Georgios Jakobides was a painter and one of the main representatives of the Greek artistic movement of the Munich School. He founded and was the first curator of the National Gallery of Greece in Athens.
He was born in Chidira, Lesbos, Ottoman Empire. At the age of 13, he traveled to Smyrna to live with his uncle and study at the Evangelical School. From 1870 to 1876, Jakobides studied sculpture and painting at the Athens School of Fine Arts, and in 1877 he went to the Academy of Fine Arts in Munich on a scholarship to continue his painting studies under Karl Theodor von Piloty.
In Munich, he lived for 17 years where he worked in his studio, painting mythological scenes, genre pictures, and portraits. His work is influenced by German academic Realism. His most famous paintings were of children but it said that after his wife's death in 1889, he stopped painting happy themes. In the capital of Bavaria he was regarded as a successful German artist selling many of his works at high prices. The Greek government invited him in 1900 to return to Athens to organize the National Gallery of Athens, and in 1904 he was appointed Director of the Athens School of Fine Arts, where he taught for 25 years. At this time, additional to his themes he produced formal portraits of eminent Greeks (e.g., Queen Sophia). He opposed all new artistic tendencies, including Impressionism and Expressionism, but supported younger artists to follow their own individual artistic tendencies.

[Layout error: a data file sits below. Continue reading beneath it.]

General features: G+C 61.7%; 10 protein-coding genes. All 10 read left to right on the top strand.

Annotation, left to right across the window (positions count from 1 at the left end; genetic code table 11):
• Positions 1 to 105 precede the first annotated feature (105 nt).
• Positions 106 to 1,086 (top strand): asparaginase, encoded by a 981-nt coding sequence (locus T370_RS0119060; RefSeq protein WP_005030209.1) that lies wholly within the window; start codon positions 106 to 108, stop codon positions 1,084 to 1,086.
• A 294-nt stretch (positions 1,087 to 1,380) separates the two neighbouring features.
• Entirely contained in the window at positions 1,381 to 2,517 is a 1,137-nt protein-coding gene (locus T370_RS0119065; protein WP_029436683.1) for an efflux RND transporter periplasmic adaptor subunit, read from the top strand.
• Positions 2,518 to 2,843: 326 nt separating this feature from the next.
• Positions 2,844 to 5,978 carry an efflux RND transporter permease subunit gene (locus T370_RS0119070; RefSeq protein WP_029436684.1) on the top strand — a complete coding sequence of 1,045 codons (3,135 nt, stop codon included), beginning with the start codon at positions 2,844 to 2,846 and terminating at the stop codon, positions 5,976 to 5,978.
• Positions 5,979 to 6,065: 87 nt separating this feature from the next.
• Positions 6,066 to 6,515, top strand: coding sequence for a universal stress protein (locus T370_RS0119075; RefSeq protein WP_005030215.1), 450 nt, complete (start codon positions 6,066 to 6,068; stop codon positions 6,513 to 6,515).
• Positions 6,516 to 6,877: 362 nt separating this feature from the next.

He was awarded at five international exhibits: among those in Berlin 1891 and in Paris 1900.
His works are found in the National Gallery of Athens, private collections and in museums and art galleries around the world including art galleries in Germany and the Art Institute of Chicago.
His opus consists of some two hundred oil paintings, several of which are on display in Europe and overseas. His son, the actor Michalis Iakovides, donated his personal journal – which includes a list of his paintings between 1878 and 1919 – to the National Gallery of Greece in 1951.